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Liverpool City Region Careers Hub and Liverpool Hope University are working on a pilot programme to explore careers support that is available to disabled students within a mainstream educational setting.

Research shows that young disabled people face many difficulties in their transitions out of education and they are less likely to be in employment, education or training when compared to their non-disabled peers.

This pilot focuses on the significant number of young people with special educational needs and/or disabilities (SEND) who attend mainstream schools and explores the careers that is available to disabled students within this educational setting. It seeks to capture what is working well in school and the challenges that are encountered by staff, students, and other careers professionals.

A major part of the research that has been conducted to date has concluded that teachers continuous, professional development (CPD) is a key component in being able to support children with special educational needs and/or disabilities (SEND).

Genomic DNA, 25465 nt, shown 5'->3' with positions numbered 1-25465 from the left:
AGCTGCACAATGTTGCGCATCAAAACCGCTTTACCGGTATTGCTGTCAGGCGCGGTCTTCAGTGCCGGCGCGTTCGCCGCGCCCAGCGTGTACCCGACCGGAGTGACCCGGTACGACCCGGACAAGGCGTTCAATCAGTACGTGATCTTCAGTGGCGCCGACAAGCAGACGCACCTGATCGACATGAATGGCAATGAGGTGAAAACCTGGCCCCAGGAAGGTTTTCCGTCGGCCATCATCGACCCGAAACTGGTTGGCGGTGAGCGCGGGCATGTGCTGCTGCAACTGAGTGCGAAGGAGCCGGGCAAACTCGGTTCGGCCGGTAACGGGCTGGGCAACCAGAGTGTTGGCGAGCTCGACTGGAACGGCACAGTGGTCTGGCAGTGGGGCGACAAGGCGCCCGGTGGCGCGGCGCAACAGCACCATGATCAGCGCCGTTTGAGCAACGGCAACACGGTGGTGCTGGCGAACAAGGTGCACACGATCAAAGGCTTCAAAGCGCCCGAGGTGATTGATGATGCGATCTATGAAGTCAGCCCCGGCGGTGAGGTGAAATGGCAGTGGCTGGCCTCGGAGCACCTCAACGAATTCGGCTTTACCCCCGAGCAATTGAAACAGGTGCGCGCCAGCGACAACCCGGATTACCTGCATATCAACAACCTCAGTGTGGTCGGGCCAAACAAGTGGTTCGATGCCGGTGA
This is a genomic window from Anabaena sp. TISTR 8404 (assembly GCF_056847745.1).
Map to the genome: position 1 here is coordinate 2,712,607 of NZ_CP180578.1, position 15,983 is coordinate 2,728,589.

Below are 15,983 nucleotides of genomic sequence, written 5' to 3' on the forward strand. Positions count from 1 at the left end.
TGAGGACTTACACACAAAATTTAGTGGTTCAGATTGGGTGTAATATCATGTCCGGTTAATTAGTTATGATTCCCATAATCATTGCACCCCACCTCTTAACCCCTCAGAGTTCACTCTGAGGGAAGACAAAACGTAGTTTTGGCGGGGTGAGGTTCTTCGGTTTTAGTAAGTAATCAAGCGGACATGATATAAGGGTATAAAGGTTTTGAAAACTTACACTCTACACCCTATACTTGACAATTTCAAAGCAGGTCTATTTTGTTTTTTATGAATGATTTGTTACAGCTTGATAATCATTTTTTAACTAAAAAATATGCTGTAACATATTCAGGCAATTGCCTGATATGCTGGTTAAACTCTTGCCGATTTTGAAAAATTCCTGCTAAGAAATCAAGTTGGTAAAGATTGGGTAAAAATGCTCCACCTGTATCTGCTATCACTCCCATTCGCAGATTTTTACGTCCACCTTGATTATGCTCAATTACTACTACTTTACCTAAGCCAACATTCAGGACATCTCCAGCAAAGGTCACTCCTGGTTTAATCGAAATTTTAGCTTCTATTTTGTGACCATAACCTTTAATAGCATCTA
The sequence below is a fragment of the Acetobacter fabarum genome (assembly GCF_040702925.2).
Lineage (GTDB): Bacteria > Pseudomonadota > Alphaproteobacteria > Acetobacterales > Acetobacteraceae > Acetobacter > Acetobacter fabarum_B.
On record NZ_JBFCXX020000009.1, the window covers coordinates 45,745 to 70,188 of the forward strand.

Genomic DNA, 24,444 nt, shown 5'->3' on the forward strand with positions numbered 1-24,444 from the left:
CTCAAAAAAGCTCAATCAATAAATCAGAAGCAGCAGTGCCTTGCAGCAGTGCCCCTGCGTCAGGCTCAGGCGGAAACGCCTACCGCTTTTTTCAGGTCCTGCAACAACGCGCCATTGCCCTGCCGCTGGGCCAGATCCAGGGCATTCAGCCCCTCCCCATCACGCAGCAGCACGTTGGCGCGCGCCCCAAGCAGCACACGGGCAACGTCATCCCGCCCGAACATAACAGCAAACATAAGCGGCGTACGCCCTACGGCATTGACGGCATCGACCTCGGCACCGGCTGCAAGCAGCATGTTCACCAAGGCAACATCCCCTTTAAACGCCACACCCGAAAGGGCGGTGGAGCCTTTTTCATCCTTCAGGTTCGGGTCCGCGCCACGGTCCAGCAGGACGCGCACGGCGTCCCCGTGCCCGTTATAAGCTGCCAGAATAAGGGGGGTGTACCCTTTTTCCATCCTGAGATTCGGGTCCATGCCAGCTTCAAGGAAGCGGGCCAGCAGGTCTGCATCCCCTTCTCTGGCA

A solution to be able to upskill professionals’ knowledge was a ‘buddy’ system where SEND career leaders ‘buddy’ with mainstream career leaders to enable key learning and knowledge, as well as provide ongoing support.

Robust buddying principles have been designed so participants have structure and guidance to the programme and Dr Marie Caslin from Liverpool Hope University will lead on conducting the interviews with the participants to measure impact.

The pilot will finish in July 2024 and all evaluations and findings will be published as part of the larger SEND in mainstream research project.

Watch this space to hear the impact that this initiative has had on the quality of careers education for disabled students in a mainstream setting.